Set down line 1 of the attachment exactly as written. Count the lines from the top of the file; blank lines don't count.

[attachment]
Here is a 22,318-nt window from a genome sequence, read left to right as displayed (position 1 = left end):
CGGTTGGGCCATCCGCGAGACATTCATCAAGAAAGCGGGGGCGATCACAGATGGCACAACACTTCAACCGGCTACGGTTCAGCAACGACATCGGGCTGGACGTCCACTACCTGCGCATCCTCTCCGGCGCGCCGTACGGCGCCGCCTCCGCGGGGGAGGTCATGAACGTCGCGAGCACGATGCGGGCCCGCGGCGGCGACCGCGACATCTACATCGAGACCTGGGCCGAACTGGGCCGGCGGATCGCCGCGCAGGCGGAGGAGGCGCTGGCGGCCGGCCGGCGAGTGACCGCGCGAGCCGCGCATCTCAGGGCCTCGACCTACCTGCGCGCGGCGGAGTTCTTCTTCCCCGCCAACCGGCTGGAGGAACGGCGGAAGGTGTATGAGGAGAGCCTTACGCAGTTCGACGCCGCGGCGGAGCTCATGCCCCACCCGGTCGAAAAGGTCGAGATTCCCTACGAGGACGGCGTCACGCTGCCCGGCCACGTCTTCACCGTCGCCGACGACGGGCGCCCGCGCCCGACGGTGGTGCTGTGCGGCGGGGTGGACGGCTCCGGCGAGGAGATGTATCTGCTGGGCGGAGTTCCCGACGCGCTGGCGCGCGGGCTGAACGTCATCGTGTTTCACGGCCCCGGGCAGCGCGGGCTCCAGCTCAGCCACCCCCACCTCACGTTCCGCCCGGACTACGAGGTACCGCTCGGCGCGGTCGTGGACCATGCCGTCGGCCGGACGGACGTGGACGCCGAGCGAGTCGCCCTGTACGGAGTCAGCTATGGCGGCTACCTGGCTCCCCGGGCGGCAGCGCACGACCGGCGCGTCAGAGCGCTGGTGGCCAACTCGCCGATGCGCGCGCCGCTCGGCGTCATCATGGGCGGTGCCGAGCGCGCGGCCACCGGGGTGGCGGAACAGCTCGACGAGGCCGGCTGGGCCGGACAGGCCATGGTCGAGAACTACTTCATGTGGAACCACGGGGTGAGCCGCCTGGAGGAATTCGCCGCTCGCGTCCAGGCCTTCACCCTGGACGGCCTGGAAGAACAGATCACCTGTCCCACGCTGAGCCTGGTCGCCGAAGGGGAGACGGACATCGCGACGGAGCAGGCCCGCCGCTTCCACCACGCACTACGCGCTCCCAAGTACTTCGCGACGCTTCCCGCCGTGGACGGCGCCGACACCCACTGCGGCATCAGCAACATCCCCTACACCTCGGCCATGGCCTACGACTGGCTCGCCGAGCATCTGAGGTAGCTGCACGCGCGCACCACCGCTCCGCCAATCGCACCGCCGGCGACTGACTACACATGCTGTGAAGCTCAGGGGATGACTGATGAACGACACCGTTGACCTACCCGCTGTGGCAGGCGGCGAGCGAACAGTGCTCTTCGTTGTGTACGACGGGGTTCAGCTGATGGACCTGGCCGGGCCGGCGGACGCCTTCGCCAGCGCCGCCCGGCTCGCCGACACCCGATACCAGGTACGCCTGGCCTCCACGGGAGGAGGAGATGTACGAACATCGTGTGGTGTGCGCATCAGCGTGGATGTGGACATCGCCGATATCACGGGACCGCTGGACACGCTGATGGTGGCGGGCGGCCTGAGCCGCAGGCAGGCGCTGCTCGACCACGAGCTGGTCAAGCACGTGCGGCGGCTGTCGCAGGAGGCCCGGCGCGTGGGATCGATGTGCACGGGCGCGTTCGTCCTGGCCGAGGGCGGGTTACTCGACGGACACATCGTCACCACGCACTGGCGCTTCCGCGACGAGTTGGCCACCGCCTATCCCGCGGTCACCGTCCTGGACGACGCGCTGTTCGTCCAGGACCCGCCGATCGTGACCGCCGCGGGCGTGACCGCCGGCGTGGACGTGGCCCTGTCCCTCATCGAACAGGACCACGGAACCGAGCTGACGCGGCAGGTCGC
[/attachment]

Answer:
Here is a 22,318-nt window from a genome sequence, read left to right as displayed (position 1 = left end):